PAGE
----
Fast-Moving Brush Fire Breaks Out in Agua Dulce

 In blog, Crime –

Fast-Moving Brush Fire Breaks Out in Agua Dulce

by Contributing Editor
Firefighting crew

Firefighting crew

A U.S. Forest Service firefighting crew in Southern California. Courtesy of the service

A fast-moving brush fire scorched more than 600 acres in a sparsely populated area near Agua Dulce and was 0% contained Thursday morning.

Firefighters closely monitored the direction of the wind, which was pushing flames away from homes in Agua Dulce, but if it turned south, the situation could worsen, John Clearwater of the U.S. Forest Service told the Daily News.

The fire was reported at 2:41 p.m. Wednesday in the 11100 block of West Mint Canyon Road, near Sierra Highway, according to the Los Angeles County Fire Department, which was assisting Angeles National Forest fire crews with the blaze.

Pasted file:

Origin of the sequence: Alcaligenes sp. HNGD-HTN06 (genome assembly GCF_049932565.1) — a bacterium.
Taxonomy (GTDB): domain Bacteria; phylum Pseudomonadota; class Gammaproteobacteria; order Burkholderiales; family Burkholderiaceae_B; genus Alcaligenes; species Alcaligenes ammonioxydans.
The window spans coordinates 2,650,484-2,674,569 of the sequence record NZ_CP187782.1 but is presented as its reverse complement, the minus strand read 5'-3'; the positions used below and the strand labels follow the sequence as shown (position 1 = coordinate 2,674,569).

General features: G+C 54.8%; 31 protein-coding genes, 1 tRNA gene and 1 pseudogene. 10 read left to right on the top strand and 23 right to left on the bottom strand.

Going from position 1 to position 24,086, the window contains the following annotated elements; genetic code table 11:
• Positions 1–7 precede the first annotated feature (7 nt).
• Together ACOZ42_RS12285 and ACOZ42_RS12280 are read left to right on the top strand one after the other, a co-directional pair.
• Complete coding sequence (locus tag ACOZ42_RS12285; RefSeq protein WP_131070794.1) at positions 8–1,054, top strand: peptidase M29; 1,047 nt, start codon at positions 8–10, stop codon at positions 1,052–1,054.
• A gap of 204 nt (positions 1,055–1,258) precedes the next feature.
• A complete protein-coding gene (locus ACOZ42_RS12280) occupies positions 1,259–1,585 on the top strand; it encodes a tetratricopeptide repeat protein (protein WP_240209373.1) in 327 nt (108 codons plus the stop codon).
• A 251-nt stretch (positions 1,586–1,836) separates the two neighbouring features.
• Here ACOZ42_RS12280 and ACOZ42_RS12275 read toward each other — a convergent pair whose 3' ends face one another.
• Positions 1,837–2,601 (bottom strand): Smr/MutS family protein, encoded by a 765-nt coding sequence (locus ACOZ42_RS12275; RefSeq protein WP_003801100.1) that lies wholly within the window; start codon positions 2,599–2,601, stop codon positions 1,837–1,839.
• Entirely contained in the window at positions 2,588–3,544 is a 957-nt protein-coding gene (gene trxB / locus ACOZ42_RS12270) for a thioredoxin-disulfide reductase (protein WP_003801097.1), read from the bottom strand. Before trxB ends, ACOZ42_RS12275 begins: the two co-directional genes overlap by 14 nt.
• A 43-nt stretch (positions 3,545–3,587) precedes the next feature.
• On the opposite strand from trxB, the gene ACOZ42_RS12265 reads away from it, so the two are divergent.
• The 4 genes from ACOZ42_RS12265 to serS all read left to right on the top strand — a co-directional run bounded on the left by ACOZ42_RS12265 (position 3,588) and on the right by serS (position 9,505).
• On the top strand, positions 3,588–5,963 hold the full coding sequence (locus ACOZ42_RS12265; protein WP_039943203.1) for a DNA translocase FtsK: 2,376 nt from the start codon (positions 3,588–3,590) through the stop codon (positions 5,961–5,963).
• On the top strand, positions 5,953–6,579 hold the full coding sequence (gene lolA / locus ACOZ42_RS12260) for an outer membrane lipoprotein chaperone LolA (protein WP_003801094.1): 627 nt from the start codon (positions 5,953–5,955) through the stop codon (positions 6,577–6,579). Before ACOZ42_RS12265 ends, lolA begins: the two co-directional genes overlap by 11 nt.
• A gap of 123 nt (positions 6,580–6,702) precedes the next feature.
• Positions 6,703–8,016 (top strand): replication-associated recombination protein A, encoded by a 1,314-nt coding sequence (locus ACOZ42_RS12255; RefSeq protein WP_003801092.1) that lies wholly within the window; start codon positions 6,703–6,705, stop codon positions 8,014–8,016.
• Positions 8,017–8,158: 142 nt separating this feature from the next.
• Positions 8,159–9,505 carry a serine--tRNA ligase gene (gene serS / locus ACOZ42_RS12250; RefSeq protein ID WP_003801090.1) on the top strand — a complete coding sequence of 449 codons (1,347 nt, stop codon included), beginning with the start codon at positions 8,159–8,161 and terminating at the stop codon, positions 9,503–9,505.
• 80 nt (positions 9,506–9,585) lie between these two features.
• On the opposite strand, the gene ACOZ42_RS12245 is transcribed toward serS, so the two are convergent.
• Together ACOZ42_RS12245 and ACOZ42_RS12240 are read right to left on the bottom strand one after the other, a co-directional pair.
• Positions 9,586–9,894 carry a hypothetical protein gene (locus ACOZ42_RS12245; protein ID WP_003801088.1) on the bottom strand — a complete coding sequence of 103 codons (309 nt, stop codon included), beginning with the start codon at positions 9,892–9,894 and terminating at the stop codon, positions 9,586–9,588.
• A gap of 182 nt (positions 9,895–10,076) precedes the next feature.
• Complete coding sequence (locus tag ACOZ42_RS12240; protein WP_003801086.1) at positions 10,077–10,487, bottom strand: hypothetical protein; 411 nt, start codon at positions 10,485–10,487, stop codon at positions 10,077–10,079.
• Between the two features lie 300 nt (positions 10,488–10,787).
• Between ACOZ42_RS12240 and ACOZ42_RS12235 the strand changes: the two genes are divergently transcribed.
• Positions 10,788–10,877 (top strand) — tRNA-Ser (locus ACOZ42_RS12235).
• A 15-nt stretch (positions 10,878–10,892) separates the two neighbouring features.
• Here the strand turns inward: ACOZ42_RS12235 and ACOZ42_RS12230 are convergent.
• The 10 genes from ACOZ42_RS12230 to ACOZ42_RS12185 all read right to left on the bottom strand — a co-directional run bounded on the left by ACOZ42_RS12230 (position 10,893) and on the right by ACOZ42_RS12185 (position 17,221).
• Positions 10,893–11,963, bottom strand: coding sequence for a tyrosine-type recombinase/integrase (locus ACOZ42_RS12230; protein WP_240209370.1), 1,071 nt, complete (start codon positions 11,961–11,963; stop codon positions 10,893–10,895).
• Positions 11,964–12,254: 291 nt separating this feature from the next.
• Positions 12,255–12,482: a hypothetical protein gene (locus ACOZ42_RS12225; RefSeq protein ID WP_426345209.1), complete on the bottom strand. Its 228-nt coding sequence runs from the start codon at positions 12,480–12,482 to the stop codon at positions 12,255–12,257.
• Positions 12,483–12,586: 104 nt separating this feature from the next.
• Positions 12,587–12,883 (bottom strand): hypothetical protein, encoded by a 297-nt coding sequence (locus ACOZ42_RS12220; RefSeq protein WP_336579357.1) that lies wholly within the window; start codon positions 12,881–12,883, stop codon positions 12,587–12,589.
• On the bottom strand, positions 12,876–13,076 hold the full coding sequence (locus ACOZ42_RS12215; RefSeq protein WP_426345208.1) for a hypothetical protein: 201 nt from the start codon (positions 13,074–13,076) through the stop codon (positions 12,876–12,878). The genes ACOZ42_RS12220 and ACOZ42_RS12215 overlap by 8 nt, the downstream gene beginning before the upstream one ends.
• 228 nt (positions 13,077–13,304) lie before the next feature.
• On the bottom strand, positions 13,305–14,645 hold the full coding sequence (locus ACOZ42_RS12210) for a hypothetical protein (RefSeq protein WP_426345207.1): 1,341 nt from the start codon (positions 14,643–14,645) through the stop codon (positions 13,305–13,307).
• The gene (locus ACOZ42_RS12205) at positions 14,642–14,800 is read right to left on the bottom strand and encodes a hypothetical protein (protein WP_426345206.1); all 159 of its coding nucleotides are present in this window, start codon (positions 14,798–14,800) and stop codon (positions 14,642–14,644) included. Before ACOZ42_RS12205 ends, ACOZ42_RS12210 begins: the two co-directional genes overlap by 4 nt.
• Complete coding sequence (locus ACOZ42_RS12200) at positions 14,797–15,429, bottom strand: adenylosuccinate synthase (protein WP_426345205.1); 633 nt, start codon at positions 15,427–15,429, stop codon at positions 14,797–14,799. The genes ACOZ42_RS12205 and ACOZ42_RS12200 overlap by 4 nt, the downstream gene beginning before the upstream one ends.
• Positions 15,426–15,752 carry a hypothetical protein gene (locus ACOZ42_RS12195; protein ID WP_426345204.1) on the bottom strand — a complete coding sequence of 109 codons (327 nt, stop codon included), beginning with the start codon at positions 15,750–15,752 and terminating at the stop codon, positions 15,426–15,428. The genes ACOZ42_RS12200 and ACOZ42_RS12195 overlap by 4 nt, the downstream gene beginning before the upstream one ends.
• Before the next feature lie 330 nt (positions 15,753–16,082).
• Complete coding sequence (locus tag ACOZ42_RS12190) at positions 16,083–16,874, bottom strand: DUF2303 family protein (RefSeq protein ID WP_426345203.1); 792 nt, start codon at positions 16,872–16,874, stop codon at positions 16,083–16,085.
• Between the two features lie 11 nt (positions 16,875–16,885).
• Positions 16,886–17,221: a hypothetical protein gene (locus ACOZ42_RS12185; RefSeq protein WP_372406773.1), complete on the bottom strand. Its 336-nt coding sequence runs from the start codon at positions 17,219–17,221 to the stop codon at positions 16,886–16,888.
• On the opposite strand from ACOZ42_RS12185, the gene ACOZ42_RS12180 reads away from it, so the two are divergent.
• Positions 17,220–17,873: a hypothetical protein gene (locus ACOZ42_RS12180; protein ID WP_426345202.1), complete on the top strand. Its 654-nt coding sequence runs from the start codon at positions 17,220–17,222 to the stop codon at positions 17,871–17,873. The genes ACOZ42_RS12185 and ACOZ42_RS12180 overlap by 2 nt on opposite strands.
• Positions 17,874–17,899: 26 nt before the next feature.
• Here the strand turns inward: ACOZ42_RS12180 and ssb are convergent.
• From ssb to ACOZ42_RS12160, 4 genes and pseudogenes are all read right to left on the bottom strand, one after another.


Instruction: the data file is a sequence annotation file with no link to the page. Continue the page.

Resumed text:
By 8:45 p.m., the fire, dubbed the Rowher Fire, had burned more than 600 acres amid 6-12 mph winds in the valleys and 15-25 mph winds in the ridgetops, according to county fire Supervisor Michael Pittman and the National Weather Service.

No homes were threatened by the fire. Air tankers dropped water and fire retardant on and around the blaze on Wednesday in an attempt to contain the flames. It was unclear if water drops were taking place overnight.

The cause of the fire has not been determined.

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